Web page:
As of 1 December 2016, Microsoft’s BizSpark programme is now only for one year, down from the original three years. Given how useful the free Visual Studio tools are, and what is possible with Azure, I’m not surprised, but this is going to affect a lot of people. From the BizSpark page: A one yearContinue reading Microsoft BizSpark is now a one-year programme
In my previous post, I wrote about how SSLMate has made my life easier. I also mentioned how SSL-based attacks like POODLE and Heartbleed have forced us into using TLS. Which is all very well, except that Microsoft’s whole premise in their product line is backward compatibility. This means that a lot of older securityContinue reading Defensive SSL security in Windows and IIS
I’m taking the plunge to write all five SQL Server 2012 exams that are currently available, on my track to obtain the MCSM qualification (previously known as MCM, or Microsoft Certified Master). By going public with my plan, I hope to motivate myself to spend some time preparing properly for it. But in true RandolphContinue reading SQL Server 2012 Exams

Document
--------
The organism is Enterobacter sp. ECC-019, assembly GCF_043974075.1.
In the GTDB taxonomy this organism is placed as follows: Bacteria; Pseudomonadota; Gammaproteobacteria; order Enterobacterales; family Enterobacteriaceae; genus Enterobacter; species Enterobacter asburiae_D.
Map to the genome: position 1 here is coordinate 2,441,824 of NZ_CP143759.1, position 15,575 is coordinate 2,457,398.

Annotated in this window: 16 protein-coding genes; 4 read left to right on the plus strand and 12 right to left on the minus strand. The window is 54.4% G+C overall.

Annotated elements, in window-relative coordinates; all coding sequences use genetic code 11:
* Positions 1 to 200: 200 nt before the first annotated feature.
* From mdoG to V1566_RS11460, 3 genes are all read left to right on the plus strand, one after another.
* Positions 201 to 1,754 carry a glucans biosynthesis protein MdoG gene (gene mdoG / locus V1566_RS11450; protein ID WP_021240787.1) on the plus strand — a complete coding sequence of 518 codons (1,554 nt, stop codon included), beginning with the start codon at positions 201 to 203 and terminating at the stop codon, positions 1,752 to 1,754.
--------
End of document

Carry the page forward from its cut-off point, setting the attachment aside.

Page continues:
Holy hell, it’s hard to recover mail from an Exchange Server if you’ve lost your domain controller. But I’ve done it. Once again, I’m a legend. On Monday, a customer’s Windows 2003 Small Business Server went down due to a planned power outage. When it came back up again, the drives were corrupt. Their mostContinue reading Exchange 2003 Fail Server
My boss convinced me this week to demo the new features in Microsoft SQL Server 2008 R2 to our team, so that they can get a basic handle on why I think SQL Server 2000 should be buried. The big day is on 27 January, and I have 45 minutes in which to make theContinue reading SQL Server 2008 R2 demo
In big news, the head of the EU Commission threatened to throw a chair at Steve Ballmer, and Microsoft has thus capitulated to the terms of their settlement, which I suggested some years ago. I want my cut.